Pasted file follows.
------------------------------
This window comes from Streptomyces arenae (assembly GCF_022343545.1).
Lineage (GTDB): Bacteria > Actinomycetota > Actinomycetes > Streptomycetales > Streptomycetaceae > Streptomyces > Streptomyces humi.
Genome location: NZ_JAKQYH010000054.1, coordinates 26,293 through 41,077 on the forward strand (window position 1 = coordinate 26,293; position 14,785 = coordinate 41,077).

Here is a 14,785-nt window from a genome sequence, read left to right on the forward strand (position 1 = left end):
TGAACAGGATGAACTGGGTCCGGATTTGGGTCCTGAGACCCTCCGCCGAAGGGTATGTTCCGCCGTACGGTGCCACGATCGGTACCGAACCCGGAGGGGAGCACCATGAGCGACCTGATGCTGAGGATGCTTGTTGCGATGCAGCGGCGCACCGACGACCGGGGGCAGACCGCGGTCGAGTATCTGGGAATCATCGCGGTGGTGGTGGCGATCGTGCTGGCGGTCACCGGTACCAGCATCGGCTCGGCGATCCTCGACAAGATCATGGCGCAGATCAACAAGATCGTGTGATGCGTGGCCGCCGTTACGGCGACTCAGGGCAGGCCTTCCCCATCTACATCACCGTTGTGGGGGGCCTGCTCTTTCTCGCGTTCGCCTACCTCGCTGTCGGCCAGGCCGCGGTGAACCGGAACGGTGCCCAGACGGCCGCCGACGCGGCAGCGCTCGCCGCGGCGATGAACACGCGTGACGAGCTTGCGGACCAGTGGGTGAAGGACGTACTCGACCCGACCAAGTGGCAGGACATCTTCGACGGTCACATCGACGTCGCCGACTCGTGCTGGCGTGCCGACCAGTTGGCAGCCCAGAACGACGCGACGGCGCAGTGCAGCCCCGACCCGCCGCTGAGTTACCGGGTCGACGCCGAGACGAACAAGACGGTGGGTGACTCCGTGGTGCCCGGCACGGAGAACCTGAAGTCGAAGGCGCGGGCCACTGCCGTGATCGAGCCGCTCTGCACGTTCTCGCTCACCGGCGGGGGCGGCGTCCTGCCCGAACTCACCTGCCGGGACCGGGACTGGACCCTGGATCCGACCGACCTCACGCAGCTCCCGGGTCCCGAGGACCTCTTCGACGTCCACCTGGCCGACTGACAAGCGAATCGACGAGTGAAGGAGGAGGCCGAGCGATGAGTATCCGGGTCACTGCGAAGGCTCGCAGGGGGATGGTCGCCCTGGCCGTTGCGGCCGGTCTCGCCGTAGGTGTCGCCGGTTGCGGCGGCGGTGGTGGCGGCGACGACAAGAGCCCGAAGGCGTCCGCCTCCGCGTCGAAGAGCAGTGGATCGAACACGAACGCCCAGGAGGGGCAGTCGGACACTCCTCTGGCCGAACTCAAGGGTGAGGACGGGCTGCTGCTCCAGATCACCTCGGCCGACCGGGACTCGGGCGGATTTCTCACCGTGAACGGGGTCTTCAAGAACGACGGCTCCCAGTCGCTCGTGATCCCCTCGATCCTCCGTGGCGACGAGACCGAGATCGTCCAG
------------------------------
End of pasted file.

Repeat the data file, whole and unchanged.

This window comes from Streptomyces arenae (assembly GCF_022343545.1).
Lineage (GTDB): Bacteria > Actinomycetota > Actinomycetes > Streptomycetales > Streptomycetaceae > Streptomyces > Streptomyces humi.
Genome location: NZ_JAKQYH010000054.1, coordinates 26,293 through 41,077 on the forward strand (window position 1 = coordinate 26,293; position 14,785 = coordinate 41,077).

Here is a 14,785-nt window from a genome sequence, read left to right on the forward strand (position 1 = left end):
TGAACAGGATGAACTGGGTCCGGATTTGGGTCCTGAGACCCTCCGCCGAAGGGTATGTTCCGCCGTACGGTGCCACGATCGGTACCGAACCCGGAGGGGAGCACCATGAGCGACCTGATGCTGAGGATGCTTGTTGCGATGCAGCGGCGCACCGACGACCGGGGGCAGACCGCGGTCGAGTATCTGGGAATCATCGCGGTGGTGGTGGCGATCGTGCTGGCGGTCACCGGTACCAGCATCGGCTCGGCGATCCTCGACAAGATCATGGCGCAGATCAACAAGATCGTGTGATGCGTGGCCGCCGTTACGGCGACTCAGGGCAGGCCTTCCCCATCTACATCACCGTTGTGGGGGGCCTGCTCTTTCTCGCGTTCGCCTACCTCGCTGTCGGCCAGGCCGCGGTGAACCGGAACGGTGCCCAGACGGCCGCCGACGCGGCAGCGCTCGCCGCGGCGATGAACACGCGTGACGAGCTTGCGGACCAGTGGGTGAAGGACGTACTCGACCCGACCAAGTGGCAGGACATCTTCGACGGTCACATCGACGTCGCCGACTCGTGCTGGCGTGCCGACCAGTTGGCAGCCCAGAACGACGCGACGGCGCAGTGCAGCCCCGACCCGCCGCTGAGTTACCGGGTCGACGCCGAGACGAACAAGACGGTGGGTGACTCCGTGGTGCCCGGCACGGAGAACCTGAAGTCGAAGGCGCGGGCCACTGCCGTGATCGAGCCGCTCTGCACGTTCTCGCTCACCGGCGGGGGCGGCGTCCTGCCCGAACTCACCTGCCGGGACCGGGACTGGACCCTGGATCCGACCGACCTCACGCAGCTCCCGGGTCCCGAGGACCTCTTCGACGTCCACCTGGCCGACTGACAAGCGAATCGACGAGTGAAGGAGGAGGCCGAGCGATGAGTATCCGGGTCACTGCGAAGGCTCGCAGGGGGATGGTCGCCCTGGCCGTTGCGGCCGGTCTCGCCGTAGGTGTCGCCGGTTGCGGCGGCGGTGGTGGCGGCGACGACAAGAGCCCGAAGGCGTCCGCCTCCGCGTCGAAGAGCAGTGGATCGAACACGAACGCCCAGGAGGGGCAGTCGGACACTCCTCTGGCCGAACTCAAGGGTGAGGACGGGCTGCTGCTCCAGATCACCTCGGCCGACCGGGACTCGGGCGGATTTCTCACCGTGAACGGGGTCTTCAAGAACGACGGCTCCCAGTCGCTCGTGATCCCCTCGATCCTCCGTGGCGACGAGACCGAGATCGTCCAG